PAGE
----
Mississippi does nothing to discourage predatory lendingBy STAFF REPORTS,
A state as poor and undereducated as Mississippi is fertile ground for those in the usury business.
People of modest means have few places they can go for a loan when they get into a financial bind.
If they have credit cards, odds are they’ve maxed out their limits. The banks don’t want to lend to them because of the high risk and low reward of doing so.
Their family members are just as broke and don’t have it to lend.
So, to get by, they resort to payday loans, title loans, check-into-cash loans and other ultra-high-interest financing.
This may get them past a current crisis, but it winds up putting them into even worse shape, causing them to go back again and again to the lenders, each time digging themselves deeper and deeper into debt.
The borrowers may never do the math to realize that the interest they are paying may be 10 times or more what even the most outrageous credit-card companies charge.
They need protection from themselves and from those who would take advantage of their economic troubles and educational deficits.
Yet, Mississippi has gone in the opposite direction, passing laws to make its most economically vulnerable even more so.
As Mississippi Today, the online news site, reported this week, when the administration of former President Barack Obama looked as if it was going to rein in the payday loan industry with tougher federal regulations, the Mississippi Legislature created an avenue to bypass them.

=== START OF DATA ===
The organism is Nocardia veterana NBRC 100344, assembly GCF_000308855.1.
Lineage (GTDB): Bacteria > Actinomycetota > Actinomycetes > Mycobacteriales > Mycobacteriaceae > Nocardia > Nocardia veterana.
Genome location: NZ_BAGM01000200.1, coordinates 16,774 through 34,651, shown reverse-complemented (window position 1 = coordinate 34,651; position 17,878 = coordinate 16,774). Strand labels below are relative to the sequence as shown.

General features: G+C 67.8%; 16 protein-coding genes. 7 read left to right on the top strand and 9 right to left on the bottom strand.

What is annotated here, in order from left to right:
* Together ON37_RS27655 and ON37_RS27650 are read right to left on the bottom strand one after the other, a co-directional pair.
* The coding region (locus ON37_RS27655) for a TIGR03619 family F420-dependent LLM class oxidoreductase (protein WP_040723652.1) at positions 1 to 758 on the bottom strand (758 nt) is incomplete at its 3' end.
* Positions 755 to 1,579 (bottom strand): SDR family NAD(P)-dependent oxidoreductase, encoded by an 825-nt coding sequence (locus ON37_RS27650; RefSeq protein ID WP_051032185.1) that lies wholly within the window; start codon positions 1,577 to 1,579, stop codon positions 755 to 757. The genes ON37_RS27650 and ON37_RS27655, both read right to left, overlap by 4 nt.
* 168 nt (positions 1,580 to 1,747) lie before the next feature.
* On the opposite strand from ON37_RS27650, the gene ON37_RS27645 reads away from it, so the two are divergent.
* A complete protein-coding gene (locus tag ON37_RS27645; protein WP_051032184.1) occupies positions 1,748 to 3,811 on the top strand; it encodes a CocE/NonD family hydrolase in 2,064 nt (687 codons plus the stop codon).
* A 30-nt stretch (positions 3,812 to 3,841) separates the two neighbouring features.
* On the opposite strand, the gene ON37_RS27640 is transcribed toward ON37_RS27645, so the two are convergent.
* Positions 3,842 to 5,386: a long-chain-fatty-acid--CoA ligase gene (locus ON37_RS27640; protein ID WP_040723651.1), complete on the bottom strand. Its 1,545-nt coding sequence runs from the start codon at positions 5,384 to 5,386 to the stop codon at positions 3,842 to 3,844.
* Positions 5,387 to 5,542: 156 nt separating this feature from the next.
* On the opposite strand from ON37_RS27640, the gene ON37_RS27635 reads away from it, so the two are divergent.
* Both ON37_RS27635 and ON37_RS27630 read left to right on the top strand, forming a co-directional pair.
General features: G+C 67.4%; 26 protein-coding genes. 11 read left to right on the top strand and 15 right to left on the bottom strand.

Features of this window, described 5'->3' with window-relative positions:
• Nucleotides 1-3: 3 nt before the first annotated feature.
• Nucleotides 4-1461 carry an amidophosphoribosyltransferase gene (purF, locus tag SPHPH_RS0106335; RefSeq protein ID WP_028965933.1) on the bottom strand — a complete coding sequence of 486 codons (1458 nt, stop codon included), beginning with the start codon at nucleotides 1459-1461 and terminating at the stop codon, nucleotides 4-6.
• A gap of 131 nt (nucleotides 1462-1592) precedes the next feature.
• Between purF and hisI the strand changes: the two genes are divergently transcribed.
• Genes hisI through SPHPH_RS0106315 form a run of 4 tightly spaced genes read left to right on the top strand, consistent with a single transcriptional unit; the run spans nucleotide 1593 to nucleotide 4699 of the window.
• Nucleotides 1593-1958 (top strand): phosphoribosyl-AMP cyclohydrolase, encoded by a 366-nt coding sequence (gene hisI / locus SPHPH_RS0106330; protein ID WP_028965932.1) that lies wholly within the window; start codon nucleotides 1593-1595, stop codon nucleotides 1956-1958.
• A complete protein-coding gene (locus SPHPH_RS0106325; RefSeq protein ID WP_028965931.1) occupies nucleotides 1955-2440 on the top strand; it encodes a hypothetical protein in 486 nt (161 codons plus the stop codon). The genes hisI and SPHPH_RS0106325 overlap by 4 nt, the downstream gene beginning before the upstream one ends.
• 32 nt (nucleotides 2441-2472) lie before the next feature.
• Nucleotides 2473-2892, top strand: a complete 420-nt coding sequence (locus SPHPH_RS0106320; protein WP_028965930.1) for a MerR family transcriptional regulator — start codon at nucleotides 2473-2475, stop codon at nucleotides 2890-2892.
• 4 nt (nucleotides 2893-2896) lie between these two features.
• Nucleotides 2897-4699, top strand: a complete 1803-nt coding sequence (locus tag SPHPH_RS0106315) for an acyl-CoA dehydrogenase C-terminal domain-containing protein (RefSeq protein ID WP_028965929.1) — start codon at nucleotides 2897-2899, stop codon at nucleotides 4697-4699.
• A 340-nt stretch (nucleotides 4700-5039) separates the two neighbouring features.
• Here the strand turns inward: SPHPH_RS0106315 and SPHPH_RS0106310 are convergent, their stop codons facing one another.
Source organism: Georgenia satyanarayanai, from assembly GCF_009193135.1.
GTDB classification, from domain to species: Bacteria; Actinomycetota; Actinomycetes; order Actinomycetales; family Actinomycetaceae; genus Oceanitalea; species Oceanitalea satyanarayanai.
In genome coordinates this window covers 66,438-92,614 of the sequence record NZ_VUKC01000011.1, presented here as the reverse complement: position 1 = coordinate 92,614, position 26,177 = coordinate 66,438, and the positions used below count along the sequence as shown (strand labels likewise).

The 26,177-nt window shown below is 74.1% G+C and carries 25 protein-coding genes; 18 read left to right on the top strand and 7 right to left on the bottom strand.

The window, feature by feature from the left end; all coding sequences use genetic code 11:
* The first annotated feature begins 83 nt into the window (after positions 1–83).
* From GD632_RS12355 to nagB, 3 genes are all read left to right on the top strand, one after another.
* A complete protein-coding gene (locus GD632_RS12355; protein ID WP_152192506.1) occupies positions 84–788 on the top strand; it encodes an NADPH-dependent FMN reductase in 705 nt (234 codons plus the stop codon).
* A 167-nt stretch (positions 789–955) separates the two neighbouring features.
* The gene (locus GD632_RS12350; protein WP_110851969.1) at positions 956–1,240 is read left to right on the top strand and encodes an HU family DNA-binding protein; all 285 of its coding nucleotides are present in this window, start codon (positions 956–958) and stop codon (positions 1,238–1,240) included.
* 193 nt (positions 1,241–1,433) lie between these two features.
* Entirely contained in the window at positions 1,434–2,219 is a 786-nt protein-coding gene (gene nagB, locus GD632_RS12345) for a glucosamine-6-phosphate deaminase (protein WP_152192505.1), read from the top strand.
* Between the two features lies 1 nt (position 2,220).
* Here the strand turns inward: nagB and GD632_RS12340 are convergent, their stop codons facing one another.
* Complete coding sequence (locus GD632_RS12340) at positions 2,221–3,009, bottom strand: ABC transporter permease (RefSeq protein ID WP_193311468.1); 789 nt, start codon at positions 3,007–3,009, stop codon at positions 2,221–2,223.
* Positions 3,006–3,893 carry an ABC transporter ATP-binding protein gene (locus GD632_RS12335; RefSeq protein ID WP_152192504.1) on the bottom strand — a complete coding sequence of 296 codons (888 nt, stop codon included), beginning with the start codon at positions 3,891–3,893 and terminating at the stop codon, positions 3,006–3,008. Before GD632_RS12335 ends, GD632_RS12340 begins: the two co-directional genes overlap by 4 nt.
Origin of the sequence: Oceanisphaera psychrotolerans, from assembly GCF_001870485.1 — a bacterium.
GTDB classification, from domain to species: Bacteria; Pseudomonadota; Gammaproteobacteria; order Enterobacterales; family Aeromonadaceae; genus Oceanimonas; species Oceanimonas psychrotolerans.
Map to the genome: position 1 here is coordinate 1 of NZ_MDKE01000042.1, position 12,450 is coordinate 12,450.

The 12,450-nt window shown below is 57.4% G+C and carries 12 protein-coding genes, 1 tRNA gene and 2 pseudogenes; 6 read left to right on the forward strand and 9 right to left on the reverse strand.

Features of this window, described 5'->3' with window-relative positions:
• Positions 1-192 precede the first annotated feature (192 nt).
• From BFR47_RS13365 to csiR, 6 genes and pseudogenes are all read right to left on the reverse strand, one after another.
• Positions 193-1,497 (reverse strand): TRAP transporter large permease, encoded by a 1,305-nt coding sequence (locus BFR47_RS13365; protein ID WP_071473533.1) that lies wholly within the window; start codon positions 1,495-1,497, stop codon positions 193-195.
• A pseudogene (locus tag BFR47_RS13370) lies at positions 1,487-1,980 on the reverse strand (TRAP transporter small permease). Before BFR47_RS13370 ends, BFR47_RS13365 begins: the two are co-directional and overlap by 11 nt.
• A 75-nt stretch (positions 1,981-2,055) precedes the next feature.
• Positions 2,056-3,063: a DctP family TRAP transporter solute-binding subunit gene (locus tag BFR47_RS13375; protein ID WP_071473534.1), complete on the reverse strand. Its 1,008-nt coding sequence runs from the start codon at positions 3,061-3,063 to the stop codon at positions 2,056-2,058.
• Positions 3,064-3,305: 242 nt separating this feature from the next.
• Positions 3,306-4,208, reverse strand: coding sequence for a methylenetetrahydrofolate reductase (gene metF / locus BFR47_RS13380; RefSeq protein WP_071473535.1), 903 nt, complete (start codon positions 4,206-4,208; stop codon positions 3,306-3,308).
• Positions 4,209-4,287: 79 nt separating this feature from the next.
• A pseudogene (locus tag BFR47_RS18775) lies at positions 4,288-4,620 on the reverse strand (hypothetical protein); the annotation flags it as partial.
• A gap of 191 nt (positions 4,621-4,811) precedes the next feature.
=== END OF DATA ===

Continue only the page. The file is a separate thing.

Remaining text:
It authorized, with the urging of small-dollar lenders, a new product for making installment loans of up to $2,500 and charging interest at an annual percentage rate of almost 300 percent.
Over a year’s time, the amount of interest on these loan winds up being more than double the amount borrowed.
There should be a law against it, not a law for it.
Other states have enacted such prohibitions.
In fact, eighteen states, according to Mississippi Today, outlaw extremely high interest rates on small-dollar loans.
Others are in the process of trying to enact limits. Mississippi, meanwhile, hasn’t budged.
Admittedly, these small loans to people of modest means are risky.
To make up for the high percentage of loans the lenders will write off as uncollectable, they have to get a higher return from those who will pay.
Without it, this source of credit could completely dry up, leaving only knuckle-breaking loan sharks in their place.
How high is a fair return?
Many states are gravitating toward capping interest rates at 24 percent to 36 percent annually.
That range sounds reasonable both for lenders willing to assume the risk they won’t be repaid and for borrowers left with no other option.